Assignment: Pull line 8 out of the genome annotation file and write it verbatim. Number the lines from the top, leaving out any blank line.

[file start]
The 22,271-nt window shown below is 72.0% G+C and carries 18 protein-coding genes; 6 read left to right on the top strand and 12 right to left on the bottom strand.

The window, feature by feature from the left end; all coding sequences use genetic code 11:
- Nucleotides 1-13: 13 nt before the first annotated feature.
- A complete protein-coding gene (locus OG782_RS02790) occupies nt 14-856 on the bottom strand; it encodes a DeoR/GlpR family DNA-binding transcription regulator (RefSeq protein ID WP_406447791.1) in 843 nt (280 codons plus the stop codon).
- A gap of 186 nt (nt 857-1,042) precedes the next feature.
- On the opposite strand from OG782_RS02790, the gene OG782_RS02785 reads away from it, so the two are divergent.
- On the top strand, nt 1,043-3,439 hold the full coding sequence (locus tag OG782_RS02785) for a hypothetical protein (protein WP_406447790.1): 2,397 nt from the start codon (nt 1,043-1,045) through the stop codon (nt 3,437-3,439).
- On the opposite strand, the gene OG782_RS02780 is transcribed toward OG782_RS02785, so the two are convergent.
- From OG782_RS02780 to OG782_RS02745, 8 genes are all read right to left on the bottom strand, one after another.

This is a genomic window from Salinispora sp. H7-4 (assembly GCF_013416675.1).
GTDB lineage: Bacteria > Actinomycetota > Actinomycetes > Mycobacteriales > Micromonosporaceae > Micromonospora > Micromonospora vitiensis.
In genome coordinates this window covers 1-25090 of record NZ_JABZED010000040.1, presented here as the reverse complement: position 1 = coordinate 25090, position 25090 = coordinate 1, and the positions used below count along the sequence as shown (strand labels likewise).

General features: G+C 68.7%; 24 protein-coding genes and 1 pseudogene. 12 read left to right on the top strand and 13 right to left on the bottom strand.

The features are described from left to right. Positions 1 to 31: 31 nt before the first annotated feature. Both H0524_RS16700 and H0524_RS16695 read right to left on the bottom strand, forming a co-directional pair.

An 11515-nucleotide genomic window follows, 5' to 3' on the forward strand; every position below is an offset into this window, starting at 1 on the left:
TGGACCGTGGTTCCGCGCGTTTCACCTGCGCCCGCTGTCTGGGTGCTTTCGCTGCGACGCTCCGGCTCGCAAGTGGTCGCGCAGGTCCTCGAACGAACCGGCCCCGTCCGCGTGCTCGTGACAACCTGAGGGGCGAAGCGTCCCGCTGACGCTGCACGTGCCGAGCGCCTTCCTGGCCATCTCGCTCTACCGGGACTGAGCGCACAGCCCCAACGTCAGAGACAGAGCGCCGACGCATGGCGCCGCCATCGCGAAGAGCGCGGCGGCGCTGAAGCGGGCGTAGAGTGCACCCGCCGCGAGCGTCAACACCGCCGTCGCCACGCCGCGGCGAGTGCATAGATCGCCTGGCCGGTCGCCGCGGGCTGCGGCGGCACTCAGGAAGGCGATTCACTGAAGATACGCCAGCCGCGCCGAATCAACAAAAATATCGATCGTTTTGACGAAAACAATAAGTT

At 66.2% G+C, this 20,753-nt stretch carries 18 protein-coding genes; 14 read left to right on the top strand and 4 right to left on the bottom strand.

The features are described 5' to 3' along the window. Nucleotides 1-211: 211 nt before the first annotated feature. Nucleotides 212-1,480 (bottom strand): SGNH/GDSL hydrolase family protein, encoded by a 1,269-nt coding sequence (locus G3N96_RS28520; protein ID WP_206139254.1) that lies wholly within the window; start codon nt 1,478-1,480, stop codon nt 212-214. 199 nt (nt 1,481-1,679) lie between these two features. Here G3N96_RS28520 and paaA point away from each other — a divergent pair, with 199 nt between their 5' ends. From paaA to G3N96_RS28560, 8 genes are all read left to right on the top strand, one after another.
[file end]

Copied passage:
- On the opposite strand, the gene OG782_RS02780 is transcribed toward OG782_RS02785, so the two are convergent.